The Conjuring 2 (2016)
★★★★ / ★★★★
After the terrible mess that is “Insidious: Chapter 2” which followed a refreshingly brilliant predecessor, I was worried about James Wan’s continuation of “The Conjuring,” yet another excellent modern horror addition in his increasingly impressive repertoire. It is a wonderful surprise then that “The Conjuring 2” is able to match its antecedent on a consistent basis, at times even surpassing it, and actually expands the characterizations of paranormal investigators Ed and Lorraine Warren (Patrick Wilson, Vera Farmiga).
This time, the case takes the married couple to London where a single mother (Frances O’Connor) and her four children are haunted by the spirit of an old man who used to live in their home. The situation is seemingly triggered by Janet (Madison Wolfe) bringing home a home-made Ouija board and, along with her sister (Lauren Esposito), attempting to communicate with the dead. Soon, Janet begins to wake up in the middle of night and finding herself in the living room near a leather chair where the old man passed away…
The writer-director approaches the material with a specific vision and confidence. He engages and terrorizes the viewer by setting up a familiar trope and delivering a punchline that is unexpected. At times the punchline is withheld. For example, the aforementioned Ouija board scene is set up exactly like other movies that feature the mysterious item. But the twist here is that the planchette is never shown moving on its own. We anticipate what might or should happen given our experiences with other, lesser horror films and the brilliance is that when nothing at all happens, our fears and worries are carried onto the next scene. This piggyback approach creates many dramatic payoffs.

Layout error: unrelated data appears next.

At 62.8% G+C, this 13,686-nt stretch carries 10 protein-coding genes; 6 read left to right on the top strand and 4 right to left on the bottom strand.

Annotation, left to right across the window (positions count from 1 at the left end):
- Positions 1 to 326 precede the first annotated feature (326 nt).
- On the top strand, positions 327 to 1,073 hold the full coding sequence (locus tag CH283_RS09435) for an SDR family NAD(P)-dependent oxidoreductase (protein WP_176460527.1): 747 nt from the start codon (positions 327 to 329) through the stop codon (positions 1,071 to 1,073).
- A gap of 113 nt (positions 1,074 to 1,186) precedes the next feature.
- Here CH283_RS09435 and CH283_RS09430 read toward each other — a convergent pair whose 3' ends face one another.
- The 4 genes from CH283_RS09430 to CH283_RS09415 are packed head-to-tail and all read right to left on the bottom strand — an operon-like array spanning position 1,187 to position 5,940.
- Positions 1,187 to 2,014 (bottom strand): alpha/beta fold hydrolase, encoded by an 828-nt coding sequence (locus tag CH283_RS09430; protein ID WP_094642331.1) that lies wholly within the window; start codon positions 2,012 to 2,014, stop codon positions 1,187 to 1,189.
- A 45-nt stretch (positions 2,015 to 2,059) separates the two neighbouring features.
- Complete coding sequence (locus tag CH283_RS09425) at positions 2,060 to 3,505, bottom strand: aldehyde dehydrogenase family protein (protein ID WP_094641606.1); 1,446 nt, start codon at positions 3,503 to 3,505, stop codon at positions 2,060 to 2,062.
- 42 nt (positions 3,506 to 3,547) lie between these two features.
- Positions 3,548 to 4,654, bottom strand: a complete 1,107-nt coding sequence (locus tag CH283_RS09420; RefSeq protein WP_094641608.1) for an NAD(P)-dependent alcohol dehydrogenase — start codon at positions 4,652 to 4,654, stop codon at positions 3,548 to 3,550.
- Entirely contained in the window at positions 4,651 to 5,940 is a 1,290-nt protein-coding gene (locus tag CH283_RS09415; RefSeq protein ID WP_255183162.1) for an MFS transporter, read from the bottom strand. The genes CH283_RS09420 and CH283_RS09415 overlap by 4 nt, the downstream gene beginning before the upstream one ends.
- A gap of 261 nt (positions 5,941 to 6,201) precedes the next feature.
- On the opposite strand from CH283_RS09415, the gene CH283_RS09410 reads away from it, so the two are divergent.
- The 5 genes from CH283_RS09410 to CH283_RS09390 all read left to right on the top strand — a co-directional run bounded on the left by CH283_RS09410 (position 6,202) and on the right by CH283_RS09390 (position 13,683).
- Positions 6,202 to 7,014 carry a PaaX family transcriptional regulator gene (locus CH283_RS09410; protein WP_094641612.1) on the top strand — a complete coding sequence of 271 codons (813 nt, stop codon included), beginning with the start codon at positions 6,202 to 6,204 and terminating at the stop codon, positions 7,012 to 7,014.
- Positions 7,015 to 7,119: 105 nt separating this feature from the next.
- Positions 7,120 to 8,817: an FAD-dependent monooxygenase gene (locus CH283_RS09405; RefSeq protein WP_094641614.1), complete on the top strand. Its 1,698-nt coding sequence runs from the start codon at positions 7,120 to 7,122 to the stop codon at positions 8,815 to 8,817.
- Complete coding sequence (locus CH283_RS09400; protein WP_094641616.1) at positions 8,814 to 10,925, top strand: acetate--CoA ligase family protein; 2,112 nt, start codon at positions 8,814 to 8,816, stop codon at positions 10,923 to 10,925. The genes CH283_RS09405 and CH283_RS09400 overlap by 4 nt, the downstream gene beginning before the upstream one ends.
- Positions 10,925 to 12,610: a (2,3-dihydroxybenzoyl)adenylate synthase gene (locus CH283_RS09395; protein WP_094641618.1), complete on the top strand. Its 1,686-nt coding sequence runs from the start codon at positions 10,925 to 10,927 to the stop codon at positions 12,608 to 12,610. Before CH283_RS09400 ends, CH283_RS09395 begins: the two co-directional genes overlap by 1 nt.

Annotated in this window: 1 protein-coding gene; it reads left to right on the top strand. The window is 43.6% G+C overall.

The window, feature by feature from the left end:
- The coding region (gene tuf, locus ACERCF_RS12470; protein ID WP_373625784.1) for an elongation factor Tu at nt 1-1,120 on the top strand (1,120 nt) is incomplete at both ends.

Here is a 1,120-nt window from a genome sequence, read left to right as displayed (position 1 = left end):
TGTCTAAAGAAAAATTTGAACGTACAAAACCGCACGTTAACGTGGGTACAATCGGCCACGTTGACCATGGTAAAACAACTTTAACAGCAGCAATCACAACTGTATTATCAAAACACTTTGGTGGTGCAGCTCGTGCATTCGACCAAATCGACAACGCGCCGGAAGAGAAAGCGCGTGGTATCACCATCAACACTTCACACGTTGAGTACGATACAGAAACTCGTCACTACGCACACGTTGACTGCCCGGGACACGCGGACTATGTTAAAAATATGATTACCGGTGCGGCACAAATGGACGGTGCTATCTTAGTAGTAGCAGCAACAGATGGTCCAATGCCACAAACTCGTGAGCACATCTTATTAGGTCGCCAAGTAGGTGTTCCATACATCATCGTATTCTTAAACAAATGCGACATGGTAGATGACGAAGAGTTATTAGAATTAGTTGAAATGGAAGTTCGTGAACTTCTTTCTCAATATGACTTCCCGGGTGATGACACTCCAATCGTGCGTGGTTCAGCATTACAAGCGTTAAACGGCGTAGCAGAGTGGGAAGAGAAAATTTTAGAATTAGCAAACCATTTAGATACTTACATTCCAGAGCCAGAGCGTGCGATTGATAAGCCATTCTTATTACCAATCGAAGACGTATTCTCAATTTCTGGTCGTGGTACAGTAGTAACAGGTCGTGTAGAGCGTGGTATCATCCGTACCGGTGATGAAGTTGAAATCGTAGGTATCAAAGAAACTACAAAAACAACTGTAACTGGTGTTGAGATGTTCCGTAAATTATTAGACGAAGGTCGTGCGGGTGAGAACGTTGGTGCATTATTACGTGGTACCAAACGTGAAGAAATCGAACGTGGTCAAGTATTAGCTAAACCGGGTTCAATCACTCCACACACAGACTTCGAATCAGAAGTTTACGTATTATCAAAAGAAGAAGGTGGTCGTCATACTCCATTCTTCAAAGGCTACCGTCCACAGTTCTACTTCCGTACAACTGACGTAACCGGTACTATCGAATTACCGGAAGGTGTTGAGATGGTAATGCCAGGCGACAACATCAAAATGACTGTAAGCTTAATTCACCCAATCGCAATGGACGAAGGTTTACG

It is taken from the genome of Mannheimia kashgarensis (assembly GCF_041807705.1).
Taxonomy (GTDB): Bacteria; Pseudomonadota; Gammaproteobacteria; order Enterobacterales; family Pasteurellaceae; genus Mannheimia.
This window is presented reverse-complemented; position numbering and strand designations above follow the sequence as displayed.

Just about every performer on screen have a certain believability to them. For example, judging simply on looks, O’Connor who plays the mother has a certain air of working class to her. Such a comment is not meant to be glib. On the contrary, I commend the casting directors for choosing someone who fits the material extremely well. O’Connor’s character, Peggy, looks tired, her clothes are worn and plain, and she appears as though she belongs in a house that doesn’t have very many adornments or amenities. It shows us that the family have limited means and so they cannot just pack up and go upon their encounter of paranormal activity.
Another example is Wolfe who plays the main daughter who is terrorized by the demonic spirit. Her ways of commanding the camera when directly looking at it or away from it are completely different—an impressive quality especially for someone her age because so many performers across all genres do not possess such a skill. Because Wolfe is so magnetic, it is that much easier to get into the mindset of her character and relate to her plight. I also enjoyed her scenes with Wilson and Farmiga because she consistently proves that she has the power to match their subtleties.
Scares are potent and creative. Wan has a knack for allowing the tension to swell until it is almost unbearable. While numerous jump scares are employed, I argue that the best scenes are drawn out, allowing time for images, well-placed and modulated shadows, tone and atmosphere, camera movement, and score, to create a synergy. Alfred Hitchcock once said, “There is no terror in the bang, only in the anticipation of it.” There is plenty of anticipation here.
“The Conjuring 2” is one of the most technically impressive horror films to have come out in the past few years—an accomplishment not to be underestimated due to the sheer number of horror movies released in one year alone. It is almost perfect visually. I just wish it had utilized less CGI, particularly the scene involving The Crooked Man coming after a little boy. Perhaps it might have been scarier if a giant, tactile puppet had been used instead of relying on the magic of a computer. Still, such a snag can be easily forgiven because just about everything else it offers is first-class.